To get to Virgin Valley, we had to go on route 140 for a long way. It’s such a remote area that Larry bought two gas cans to store in the back of the pick up in case we couldn’t get to a gas station in time. So, when I say this place is remote, I really mean it! There are not a lot of towns around.
We headed to Virgin Valley Campground in Denio, Nevada in mid May of 2022. Virgin Valley is a part of the Sheldon National Wildlife Refuge which is managed by the US Fish and Wildlife Serivce. The refuge was founded in 1931 with the allocation of 572,896 acres of wildlife habitat in the northwestern corner of Nevada. The campground was free, first come, first serve, there was potable water, showers and hot springs!!
Larry picked out this spot because he figured that I would like to spend my 65th birthday hunting for opals at the nearby Opal Mine. Isn’t that the coolest idea? Alas, I had to say no because, even though I am in pretty good shape, my arms would not have taken kindly to shoveling for several hours. We did visit the site and I got a lovely pendant for my big day.
It was hard to believe that there was water in this area but there was and this drew an astounding number and variety of birds to the area. Larry even spotted a Sage Grouse but it was too fast for me to get a picture of it. Here’s one from the web.
The weather was pleasant and in the 70’s and that made it perfect weather for a hike. I told Larry I would be heading out and pointed to the knoll that I was aiming for. It was a lovely evening. I had hiking boots, long pants, wide brimmed hat and a hip pack with water, whistle, wool hat, pepper spray, band aids, reflective blanket. I had my cell phone. I was ready! After the first knoll I figured why not head all the way up the mountain and so I did. About that time I realized that I had no cell service and that I was out of sight and down wind from Larry. Well, no worries, I figured. I need to mention that this mountain was really more like a big pile of gravel. Sure enough, despite my caution, one minute I was standing and the next I was airborne, head over tea kettle. BAM! On my back. Once I got my breath back, I did a body check and figured I was pretty much in one piece. I limped back to Shiny with not much more than a bruised ego. Now, when the doctors ask me if I have fallen in the past year, I have to say, “Well, yes.”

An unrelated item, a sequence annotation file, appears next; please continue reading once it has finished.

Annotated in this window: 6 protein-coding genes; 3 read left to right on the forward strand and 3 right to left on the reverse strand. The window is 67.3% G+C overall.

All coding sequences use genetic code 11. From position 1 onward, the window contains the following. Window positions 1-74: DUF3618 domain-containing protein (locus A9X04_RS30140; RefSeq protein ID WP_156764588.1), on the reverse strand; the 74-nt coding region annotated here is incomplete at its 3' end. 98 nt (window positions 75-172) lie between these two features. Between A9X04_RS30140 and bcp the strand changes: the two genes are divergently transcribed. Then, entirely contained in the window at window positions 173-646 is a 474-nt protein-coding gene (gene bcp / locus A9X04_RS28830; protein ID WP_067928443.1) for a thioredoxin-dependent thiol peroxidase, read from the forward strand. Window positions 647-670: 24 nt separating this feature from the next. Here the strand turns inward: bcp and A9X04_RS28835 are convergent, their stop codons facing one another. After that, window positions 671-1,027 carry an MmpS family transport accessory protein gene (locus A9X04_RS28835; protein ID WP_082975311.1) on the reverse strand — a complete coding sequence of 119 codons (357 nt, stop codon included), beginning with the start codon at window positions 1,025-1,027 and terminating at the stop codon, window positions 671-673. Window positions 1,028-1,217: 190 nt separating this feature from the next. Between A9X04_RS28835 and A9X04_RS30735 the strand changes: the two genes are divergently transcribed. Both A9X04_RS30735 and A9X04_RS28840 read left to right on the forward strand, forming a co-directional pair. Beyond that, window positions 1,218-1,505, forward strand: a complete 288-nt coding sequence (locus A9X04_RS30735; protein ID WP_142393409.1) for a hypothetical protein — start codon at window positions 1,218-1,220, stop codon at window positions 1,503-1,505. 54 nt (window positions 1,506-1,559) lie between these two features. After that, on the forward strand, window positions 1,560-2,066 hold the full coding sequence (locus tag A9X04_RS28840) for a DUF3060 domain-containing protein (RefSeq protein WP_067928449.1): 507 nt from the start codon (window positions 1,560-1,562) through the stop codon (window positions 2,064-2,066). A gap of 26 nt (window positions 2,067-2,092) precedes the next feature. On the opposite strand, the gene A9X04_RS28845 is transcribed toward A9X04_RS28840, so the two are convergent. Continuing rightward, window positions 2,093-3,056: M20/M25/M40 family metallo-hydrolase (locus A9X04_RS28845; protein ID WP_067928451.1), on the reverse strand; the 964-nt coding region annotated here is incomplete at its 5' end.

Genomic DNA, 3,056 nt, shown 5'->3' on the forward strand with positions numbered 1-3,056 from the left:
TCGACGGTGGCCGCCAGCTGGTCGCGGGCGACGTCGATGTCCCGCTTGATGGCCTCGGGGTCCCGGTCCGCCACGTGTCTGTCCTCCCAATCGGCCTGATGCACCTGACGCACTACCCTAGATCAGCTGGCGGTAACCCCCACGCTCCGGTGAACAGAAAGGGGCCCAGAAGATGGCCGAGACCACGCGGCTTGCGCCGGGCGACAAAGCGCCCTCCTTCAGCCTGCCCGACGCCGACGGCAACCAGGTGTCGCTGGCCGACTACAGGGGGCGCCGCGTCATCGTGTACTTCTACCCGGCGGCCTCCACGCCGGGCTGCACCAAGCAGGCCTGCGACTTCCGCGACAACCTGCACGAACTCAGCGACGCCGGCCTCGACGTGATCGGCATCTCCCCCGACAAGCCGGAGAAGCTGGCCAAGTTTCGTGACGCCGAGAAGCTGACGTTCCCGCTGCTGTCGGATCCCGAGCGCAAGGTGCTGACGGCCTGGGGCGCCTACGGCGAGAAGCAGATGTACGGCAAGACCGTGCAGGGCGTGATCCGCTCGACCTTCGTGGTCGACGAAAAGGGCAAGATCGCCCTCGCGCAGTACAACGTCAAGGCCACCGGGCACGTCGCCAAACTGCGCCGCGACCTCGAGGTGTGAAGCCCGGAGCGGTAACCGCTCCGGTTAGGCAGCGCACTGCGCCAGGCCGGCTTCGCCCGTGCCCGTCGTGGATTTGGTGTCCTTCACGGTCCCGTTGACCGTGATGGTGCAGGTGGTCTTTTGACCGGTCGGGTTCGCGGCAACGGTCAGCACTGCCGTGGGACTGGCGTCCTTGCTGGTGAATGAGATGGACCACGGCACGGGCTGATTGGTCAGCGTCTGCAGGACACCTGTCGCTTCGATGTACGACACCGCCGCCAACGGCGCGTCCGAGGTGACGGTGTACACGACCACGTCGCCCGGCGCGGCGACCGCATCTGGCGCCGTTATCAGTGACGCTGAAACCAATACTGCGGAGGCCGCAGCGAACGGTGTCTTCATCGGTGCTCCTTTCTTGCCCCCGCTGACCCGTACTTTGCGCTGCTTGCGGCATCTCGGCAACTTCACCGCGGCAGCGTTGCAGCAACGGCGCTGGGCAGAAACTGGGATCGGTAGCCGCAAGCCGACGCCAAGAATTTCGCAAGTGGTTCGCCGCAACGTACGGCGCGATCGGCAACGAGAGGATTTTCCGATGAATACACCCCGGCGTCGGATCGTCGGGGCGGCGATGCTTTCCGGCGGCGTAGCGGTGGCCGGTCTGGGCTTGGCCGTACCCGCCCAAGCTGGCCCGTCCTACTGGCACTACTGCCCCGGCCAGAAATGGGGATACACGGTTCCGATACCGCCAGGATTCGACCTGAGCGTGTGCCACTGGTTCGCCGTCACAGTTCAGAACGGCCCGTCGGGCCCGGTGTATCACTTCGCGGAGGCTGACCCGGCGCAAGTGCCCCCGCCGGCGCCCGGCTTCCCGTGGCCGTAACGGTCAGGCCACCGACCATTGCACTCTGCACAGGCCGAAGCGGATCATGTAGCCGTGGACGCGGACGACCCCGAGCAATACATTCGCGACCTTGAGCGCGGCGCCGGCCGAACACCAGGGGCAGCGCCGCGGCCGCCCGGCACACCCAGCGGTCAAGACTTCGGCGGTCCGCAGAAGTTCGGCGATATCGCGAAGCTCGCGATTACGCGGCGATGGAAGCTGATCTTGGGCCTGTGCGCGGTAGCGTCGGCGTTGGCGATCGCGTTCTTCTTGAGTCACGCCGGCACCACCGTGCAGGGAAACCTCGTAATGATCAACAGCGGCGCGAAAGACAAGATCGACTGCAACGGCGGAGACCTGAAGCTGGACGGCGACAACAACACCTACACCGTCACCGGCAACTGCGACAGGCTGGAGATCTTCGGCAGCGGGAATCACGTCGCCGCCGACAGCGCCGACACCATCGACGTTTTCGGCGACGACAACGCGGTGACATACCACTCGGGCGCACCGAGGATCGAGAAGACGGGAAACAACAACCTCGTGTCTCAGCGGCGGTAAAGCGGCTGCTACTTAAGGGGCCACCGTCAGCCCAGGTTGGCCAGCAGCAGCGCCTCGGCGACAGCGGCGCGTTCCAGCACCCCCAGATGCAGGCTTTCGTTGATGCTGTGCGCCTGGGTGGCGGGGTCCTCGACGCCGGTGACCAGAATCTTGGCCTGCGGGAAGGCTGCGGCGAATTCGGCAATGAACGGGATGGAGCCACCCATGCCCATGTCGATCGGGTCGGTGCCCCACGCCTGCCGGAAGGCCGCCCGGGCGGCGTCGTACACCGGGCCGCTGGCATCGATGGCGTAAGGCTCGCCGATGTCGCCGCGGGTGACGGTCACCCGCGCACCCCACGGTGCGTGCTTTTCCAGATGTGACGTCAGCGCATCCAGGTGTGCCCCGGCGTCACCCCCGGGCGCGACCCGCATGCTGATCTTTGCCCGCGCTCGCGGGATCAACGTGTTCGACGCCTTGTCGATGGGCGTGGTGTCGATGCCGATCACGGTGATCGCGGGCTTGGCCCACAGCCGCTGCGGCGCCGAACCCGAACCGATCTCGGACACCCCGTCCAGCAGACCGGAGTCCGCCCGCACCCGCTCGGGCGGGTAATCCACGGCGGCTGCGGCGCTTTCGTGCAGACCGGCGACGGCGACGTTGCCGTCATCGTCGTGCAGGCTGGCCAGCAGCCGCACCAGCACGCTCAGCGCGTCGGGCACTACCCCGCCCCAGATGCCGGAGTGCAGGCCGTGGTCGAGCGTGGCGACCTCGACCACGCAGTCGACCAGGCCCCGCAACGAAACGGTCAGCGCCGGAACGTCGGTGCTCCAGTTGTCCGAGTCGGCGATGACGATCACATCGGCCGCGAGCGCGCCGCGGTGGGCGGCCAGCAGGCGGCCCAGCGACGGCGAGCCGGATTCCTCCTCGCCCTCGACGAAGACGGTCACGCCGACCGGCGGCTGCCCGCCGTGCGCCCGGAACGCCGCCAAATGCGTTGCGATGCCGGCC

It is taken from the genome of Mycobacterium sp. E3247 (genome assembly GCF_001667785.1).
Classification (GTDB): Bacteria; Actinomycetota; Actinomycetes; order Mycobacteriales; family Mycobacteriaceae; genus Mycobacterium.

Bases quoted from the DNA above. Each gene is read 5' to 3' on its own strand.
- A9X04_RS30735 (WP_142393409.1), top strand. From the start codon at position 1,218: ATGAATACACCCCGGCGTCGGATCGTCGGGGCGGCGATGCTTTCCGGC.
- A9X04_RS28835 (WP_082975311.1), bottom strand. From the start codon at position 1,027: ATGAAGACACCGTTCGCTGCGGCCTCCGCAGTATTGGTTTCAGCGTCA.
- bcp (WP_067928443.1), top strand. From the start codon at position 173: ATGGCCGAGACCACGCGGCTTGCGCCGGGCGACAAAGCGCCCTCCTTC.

Some of you have asked me how I get along with Larry day in and day out for over four and a half years in a 27 foot camper. By and large, we get a long really well and know when to take some space when we are getting irritated by silly things. I am not sure, but maybe Larry took this picture shortly before I decided to go on that walk! (By the way, I’m wearing my Birthday necklace.)
Another really cool find at Virgin Valley was the obsidian. Obsidian is naturally occurring volcanic glass. The dirt roads were strewn with them. I have found a piece or two over the years and have thought that was pretty special. But here, the obsidian was ubiquitous (I just had to write that for the sound of it!) The rock is pretty plain when uncut. But when it shatters you can see why it is a glass. It has a very hard surface and was used for arrow heads by indigenous peoples
I was so busy looking at the obsidian in the lower right corner of this photo that I almost didn’t see the snake. Yikes!
Our next stop was Hart Mountain Hot Springs Campground in the Hart Mountain Antelope Refuge in Lake County, Oregon. One thing that caught our attention on the way was that many of the lakes that appeared on our map and our navigation system were no where to be found. There was no water in the lakes. Some were vernal lakes but the others are empty due to the prolonged drought. The picture below shows lakes but they were empty when we were there.
What the picture above also shows is a gravel road with no guard rails. You can somewhat get the sense of how high up you are but not really. Larry had a real white knuckle drive up this road pulling Shiny. I was looking at photos of Connor on my phone which is what I do when the landscape freaks me out and I am this side of a panic attack. Obviously, due to these conditions, we took no photos on our way up. When we got to the top we were both pretty clear that there was no way in god’s sweet green earth that we were going to leave the same way we arrived!
To say that it was worth the drive would be an understatement. Hart Mountain was beautiful and very remote. The camp ground has no electricity and no running water that we saw. It did have hot springs right out in the field and you can’t beat that! The water in the pool was very warm and in spots could have been about 105 degrees. That soak took the chill off of a cold day.
Alas, we stayed only one night. Temperatures dropped down into the single digits at night and we were concerned about Shiny’s tanks freezing so we headed out the next day which is a pity but that’s the way it goes. As we left the refuge, we were delighted to see a herd of Pronghorn antelope in the big, wide open High Desert of eastern Oregon where you pass mile after mile of desert sage.
So, this wraps up another exciting episode of Streamin-in-Shiny. Thanks for for sharing in this journey with us. Next stop, Burns, Oregon.